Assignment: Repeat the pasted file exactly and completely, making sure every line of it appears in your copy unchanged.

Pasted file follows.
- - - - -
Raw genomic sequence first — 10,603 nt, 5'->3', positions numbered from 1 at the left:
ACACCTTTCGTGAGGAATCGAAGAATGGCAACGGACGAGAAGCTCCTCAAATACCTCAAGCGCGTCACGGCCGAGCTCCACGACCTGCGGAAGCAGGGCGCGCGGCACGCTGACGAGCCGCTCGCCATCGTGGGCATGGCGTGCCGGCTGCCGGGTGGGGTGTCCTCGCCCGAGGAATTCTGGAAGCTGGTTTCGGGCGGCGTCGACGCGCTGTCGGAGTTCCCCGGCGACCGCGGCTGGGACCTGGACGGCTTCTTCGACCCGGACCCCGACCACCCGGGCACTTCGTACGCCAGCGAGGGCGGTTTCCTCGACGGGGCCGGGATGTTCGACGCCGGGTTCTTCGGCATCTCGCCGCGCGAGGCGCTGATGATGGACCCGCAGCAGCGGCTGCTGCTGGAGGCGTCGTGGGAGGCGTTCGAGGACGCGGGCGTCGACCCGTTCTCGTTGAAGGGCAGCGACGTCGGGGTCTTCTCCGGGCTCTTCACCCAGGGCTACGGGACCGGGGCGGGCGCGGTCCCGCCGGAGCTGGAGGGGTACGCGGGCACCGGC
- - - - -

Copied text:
Raw genomic sequence first — 10,603 nt, 5'->3', positions numbered from 1 at the left:
ACACCTTTCGTGAGGAATCGAAGAATGGCAACGGACGAGAAGCTCCTCAAATACCTCAAGCGCGTCACGGCCGAGCTCCACGACCTGCGGAAGCAGGGCGCGCGGCACGCTGACGAGCCGCTCGCCATCGTGGGCATGGCGTGCCGGCTGCCGGGTGGGGTGTCCTCGCCCGAGGAATTCTGGAAGCTGGTTTCGGGCGGCGTCGACGCGCTGTCGGAGTTCCCCGGCGACCGCGGCTGGGACCTGGACGGCTTCTTCGACCCGGACCCCGACCACCCGGGCACTTCGTACGCCAGCGAGGGCGGTTTCCTCGACGGGGCCGGGATGTTCGACGCCGGGTTCTTCGGCATCTCGCCGCGCGAGGCGCTGATGATGGACCCGCAGCAGCGGCTGCTGCTGGAGGCGTCGTGGGAGGCGTTCGAGGACGCGGGCGTCGACCCGTTCTCGTTGAAGGGCAGCGACGTCGGGGTCTTCTCCGGGCTCTTCACCCAGGGCTACGGGACCGGGGCGGGCGCGGTCCCGCCGGAGCTGGAGGGGTACGCGGGCACCGGC